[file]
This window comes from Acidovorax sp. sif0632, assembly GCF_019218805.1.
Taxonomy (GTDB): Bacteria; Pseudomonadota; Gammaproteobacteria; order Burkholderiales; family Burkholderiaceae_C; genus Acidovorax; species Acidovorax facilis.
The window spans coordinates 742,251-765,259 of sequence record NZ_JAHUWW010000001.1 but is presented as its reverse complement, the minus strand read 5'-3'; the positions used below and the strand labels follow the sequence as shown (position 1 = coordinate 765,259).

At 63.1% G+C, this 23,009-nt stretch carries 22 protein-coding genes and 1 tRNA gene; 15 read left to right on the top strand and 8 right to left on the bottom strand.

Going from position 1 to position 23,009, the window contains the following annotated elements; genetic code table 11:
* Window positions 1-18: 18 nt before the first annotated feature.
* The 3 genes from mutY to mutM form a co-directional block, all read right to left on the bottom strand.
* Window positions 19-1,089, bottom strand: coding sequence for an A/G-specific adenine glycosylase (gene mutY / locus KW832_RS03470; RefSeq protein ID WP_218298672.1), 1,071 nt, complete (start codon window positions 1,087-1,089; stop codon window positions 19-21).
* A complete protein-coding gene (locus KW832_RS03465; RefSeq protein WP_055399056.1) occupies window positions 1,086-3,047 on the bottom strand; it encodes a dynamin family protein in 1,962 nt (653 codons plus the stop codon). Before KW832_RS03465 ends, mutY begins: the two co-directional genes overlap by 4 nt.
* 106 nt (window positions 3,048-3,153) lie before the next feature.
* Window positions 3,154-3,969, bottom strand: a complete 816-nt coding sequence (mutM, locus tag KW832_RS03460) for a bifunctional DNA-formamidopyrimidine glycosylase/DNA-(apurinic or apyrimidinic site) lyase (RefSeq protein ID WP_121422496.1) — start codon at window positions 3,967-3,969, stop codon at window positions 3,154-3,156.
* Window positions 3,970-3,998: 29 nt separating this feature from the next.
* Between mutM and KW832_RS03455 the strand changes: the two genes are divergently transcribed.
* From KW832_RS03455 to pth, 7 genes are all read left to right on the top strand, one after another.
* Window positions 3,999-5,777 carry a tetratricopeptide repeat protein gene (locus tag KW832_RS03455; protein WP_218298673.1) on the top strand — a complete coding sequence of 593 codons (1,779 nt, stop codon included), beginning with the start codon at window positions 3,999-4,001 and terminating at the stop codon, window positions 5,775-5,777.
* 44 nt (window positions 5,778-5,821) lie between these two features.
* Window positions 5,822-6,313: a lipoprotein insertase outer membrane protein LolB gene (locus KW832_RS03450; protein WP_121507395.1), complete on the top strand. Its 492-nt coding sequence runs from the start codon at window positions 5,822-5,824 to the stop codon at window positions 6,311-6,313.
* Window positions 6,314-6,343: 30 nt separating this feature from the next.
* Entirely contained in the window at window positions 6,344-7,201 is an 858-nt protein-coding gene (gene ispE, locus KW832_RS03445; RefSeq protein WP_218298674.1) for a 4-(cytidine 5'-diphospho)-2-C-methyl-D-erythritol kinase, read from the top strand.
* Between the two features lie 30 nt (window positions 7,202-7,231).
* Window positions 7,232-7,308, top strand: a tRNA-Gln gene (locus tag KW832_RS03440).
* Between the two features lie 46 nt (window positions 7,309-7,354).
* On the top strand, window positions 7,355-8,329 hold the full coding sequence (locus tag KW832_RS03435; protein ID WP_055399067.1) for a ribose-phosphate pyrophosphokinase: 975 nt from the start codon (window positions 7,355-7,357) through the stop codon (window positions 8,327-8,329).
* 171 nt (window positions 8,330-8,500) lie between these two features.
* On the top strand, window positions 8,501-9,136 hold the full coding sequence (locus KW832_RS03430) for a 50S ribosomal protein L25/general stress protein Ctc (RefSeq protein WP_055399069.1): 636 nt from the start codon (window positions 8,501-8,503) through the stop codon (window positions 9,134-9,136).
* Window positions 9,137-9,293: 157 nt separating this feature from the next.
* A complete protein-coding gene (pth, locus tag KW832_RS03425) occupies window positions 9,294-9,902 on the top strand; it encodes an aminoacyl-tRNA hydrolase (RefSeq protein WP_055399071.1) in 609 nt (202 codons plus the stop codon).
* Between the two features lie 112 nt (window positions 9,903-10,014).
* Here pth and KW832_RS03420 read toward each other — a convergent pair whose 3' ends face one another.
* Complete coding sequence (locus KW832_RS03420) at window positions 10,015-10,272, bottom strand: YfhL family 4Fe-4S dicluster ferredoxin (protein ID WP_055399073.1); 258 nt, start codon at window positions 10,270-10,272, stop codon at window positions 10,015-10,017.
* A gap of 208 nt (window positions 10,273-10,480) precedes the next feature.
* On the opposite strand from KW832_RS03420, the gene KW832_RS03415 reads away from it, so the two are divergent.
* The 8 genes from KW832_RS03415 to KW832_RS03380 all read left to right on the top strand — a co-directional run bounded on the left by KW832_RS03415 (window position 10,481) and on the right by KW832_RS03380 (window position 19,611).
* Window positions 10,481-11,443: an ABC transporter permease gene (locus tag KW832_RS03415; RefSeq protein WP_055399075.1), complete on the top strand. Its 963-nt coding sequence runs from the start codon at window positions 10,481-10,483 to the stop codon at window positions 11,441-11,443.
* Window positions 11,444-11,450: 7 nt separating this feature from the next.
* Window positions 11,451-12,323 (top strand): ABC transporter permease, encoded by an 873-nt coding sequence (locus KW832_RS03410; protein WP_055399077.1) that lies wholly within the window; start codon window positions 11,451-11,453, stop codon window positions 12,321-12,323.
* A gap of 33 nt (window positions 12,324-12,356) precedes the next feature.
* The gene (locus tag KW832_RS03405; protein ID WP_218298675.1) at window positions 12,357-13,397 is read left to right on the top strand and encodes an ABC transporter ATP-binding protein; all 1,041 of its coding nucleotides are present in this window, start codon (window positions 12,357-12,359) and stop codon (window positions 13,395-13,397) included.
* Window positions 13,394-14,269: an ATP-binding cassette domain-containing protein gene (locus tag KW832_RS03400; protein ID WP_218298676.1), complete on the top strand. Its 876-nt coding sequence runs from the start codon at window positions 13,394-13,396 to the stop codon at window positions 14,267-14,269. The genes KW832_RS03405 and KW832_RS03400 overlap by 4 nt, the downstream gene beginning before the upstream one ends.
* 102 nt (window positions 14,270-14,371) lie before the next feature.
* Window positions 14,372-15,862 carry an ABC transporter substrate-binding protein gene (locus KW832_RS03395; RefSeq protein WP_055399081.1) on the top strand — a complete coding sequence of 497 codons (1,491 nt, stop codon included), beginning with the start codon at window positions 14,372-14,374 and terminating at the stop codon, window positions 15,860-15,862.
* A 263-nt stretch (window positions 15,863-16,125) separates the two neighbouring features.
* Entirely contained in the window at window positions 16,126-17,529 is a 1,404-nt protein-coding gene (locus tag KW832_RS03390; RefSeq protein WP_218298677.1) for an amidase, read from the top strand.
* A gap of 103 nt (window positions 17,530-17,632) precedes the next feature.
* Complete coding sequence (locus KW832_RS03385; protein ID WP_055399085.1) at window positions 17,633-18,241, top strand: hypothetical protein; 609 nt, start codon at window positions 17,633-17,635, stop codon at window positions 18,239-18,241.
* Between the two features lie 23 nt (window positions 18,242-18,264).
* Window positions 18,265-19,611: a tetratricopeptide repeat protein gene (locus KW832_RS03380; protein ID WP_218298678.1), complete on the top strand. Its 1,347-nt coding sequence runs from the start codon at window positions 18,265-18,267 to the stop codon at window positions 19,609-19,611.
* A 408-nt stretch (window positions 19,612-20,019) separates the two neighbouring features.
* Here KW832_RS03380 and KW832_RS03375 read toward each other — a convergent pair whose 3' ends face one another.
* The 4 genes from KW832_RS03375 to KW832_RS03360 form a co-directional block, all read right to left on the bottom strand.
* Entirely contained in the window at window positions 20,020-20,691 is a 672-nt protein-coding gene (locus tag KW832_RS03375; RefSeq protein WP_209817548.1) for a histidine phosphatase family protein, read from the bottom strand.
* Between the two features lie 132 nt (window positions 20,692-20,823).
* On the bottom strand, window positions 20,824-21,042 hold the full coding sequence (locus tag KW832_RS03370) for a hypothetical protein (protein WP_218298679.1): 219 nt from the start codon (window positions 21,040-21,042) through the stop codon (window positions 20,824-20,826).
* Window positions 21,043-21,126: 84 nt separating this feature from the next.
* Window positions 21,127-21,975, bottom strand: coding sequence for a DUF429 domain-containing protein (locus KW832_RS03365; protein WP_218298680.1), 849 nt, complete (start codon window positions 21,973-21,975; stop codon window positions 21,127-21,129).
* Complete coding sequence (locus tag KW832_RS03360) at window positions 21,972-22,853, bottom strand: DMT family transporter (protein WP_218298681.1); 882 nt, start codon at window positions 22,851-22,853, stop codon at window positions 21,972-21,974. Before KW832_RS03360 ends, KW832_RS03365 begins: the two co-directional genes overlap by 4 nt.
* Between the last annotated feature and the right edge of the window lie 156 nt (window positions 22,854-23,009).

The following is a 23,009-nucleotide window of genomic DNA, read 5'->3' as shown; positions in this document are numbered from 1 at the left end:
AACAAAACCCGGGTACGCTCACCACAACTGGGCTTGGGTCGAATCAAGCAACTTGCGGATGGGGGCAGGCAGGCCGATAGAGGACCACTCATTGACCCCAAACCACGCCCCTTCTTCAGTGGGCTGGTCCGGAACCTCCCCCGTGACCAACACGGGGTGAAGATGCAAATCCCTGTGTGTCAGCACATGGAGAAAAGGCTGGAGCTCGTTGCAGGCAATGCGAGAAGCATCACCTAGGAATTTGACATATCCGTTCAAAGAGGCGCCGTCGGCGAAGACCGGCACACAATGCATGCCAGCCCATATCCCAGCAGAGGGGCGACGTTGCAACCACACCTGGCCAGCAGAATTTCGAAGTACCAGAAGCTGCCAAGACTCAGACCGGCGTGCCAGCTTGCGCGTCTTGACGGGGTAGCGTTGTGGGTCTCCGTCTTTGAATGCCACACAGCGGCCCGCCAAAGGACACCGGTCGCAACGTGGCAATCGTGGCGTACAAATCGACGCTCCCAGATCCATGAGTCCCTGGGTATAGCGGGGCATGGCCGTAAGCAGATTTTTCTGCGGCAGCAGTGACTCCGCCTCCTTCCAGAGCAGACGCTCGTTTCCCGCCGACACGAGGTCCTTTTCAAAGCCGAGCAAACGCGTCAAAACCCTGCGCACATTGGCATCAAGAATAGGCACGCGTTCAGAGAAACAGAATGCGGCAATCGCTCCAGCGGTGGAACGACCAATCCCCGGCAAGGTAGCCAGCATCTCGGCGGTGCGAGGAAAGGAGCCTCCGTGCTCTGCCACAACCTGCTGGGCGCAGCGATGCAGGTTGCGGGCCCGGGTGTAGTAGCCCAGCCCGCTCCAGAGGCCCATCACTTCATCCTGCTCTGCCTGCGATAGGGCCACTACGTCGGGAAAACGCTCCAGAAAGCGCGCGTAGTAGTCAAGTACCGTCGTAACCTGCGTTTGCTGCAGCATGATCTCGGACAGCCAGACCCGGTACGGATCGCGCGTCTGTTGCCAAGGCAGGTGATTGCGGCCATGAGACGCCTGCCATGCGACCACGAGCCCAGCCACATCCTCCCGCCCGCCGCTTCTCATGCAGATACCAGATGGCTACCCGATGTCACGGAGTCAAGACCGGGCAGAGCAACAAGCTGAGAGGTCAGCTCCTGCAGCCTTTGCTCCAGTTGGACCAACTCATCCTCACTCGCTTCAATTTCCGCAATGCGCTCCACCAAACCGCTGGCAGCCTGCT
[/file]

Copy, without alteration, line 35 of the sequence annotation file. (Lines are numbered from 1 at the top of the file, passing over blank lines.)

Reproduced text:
* Window positions 11,444-11,450: 7 nt separating this feature from the next.